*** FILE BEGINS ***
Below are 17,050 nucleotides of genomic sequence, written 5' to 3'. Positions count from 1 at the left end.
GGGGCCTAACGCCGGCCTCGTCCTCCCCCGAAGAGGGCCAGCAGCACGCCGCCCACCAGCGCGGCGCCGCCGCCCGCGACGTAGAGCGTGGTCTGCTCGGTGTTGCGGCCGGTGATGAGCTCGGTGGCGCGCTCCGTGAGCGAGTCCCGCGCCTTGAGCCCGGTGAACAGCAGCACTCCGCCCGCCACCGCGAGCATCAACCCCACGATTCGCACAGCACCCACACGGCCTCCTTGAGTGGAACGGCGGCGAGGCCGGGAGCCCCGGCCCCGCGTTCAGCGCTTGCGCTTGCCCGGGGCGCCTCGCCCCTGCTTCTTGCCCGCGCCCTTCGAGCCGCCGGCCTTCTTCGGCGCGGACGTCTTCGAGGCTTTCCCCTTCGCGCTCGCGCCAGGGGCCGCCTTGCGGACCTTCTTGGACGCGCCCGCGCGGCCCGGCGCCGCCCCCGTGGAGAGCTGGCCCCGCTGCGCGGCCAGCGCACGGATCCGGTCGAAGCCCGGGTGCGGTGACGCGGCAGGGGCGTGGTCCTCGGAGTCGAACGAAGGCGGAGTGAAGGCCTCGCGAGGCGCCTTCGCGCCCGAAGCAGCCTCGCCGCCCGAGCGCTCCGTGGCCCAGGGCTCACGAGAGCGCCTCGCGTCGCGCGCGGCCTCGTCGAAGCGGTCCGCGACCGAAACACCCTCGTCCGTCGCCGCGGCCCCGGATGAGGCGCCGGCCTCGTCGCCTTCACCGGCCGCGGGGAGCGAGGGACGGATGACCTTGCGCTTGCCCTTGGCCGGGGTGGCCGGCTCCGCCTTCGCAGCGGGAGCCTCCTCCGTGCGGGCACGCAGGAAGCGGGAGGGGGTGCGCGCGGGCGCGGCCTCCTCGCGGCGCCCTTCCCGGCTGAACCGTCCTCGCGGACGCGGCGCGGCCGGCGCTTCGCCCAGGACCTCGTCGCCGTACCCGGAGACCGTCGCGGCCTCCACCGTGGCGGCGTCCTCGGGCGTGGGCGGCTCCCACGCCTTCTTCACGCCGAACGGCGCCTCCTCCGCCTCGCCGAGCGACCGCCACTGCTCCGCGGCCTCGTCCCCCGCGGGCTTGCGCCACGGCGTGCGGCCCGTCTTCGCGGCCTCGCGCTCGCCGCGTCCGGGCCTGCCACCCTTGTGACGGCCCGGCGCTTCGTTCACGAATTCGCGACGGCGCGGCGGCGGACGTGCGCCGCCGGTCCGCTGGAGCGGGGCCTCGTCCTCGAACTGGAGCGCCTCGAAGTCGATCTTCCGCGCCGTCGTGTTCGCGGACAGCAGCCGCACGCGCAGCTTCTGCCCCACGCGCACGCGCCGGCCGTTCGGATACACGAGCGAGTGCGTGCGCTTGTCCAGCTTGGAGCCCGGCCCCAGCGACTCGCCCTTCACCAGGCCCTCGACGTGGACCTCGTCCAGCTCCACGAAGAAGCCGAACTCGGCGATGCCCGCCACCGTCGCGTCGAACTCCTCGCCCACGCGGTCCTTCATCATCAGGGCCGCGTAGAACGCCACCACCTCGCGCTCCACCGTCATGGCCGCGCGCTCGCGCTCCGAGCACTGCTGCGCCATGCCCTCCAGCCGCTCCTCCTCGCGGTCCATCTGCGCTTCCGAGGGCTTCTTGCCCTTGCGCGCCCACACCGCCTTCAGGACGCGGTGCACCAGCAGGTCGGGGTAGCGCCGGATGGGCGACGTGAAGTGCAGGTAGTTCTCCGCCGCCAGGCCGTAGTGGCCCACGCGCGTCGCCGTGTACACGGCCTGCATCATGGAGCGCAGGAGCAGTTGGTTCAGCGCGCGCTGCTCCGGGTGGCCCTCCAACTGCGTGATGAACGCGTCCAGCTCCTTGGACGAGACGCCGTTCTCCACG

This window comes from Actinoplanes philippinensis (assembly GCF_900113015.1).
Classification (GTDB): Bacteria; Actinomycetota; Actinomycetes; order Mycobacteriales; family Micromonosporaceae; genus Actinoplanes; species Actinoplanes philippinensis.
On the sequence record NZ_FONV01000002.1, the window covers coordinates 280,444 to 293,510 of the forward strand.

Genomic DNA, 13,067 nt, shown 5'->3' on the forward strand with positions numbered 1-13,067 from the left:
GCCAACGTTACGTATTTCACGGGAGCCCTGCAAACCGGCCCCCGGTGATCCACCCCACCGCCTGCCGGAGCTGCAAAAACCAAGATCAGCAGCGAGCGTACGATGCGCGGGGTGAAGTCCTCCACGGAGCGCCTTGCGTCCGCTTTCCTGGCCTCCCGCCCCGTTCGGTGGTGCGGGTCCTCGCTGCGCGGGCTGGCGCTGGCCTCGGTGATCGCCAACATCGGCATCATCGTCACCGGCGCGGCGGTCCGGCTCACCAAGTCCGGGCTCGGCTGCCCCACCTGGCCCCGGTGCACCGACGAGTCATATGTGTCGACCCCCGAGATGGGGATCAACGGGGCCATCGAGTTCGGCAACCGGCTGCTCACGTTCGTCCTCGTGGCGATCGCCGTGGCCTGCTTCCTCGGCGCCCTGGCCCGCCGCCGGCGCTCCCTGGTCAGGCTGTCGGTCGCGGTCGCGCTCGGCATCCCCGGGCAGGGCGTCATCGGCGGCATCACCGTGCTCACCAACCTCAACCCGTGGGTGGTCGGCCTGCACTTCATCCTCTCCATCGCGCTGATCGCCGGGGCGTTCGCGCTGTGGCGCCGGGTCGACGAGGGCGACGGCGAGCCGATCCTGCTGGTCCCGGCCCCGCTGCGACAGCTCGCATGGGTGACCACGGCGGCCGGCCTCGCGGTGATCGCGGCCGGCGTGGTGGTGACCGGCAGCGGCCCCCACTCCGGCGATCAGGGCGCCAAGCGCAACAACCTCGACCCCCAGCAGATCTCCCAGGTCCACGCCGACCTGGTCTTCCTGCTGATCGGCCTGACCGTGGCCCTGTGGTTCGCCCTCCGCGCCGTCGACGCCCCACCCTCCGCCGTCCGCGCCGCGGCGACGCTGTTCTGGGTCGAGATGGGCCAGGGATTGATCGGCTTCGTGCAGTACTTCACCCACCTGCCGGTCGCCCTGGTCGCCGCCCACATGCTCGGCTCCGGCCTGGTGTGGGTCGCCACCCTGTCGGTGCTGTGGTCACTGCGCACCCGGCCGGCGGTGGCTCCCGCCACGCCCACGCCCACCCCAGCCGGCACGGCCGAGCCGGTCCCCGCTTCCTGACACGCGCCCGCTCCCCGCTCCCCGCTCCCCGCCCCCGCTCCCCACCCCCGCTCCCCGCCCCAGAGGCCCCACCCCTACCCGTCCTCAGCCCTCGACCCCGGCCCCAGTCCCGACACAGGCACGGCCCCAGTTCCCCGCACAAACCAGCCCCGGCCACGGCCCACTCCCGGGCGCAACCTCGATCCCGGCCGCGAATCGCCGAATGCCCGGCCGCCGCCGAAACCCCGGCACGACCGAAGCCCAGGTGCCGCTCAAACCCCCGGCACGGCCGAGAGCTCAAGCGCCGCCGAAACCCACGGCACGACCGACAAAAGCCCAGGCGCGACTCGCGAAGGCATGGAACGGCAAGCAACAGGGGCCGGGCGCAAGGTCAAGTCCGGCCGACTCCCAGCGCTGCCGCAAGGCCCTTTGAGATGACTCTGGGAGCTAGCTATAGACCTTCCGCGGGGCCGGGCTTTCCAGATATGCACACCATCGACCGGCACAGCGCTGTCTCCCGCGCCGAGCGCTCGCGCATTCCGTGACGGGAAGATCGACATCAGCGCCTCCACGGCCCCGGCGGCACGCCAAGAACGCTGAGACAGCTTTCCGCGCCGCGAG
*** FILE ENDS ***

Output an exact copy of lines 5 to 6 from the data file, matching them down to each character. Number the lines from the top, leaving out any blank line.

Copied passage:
On the sequence record NZ_FONV01000002.1, the window covers coordinates 280,444 to 293,510 of the forward strand.

Genomic DNA, 13,067 nt, shown 5'->3' on the forward strand with positions numbered 1-13,067 from the left: